In terms of seeking outside help, good psychiatrists who listen and give accurate diagnoses are difficult to find. I would suggest using psychologytoday.org, clicking "psychiatrist" on the drop-down menu to find psychiatrists interested in trauma recovery, and actually calling the office to speak to the psychiatrist ahead of time to discuss their experience and interest in treating someone with a stress disorder, childhood or adult trauma, or PTSD. Often psychiatrists dismiss a diagnosis of PTSD or do want to evaluate the impact of childhood trauma, so it is important to find someone who is open-minded and willing to discuss the impact of trauma and abuse on cognition and the mind.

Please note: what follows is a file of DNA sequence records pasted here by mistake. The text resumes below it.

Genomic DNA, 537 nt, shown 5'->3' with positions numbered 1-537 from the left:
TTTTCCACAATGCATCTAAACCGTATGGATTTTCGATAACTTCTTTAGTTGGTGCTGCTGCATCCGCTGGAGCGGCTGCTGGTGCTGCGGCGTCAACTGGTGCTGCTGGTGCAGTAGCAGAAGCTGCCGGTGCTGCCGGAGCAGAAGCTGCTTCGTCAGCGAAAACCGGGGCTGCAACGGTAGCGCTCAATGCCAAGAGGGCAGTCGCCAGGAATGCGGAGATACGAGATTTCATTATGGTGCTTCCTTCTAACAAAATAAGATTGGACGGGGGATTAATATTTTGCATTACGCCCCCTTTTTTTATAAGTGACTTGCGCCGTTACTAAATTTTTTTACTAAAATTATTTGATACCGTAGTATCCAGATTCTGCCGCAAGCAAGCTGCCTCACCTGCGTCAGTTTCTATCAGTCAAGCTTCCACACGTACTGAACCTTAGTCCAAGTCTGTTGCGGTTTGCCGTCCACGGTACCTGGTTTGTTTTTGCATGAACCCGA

In terms of finding a therapist who is a specialist in stress-related or trauma-related disorders, I would log on to the online directory of trauma-informed therapists here and search for trauma-informed psychologists.


Please feel free, in a confidential voicemail, text, email, or note to me to express what type of trauma or abuse you may have gone through on the past or as caregivers for your loved one. Together, we can formulate a plan to help you ASAP.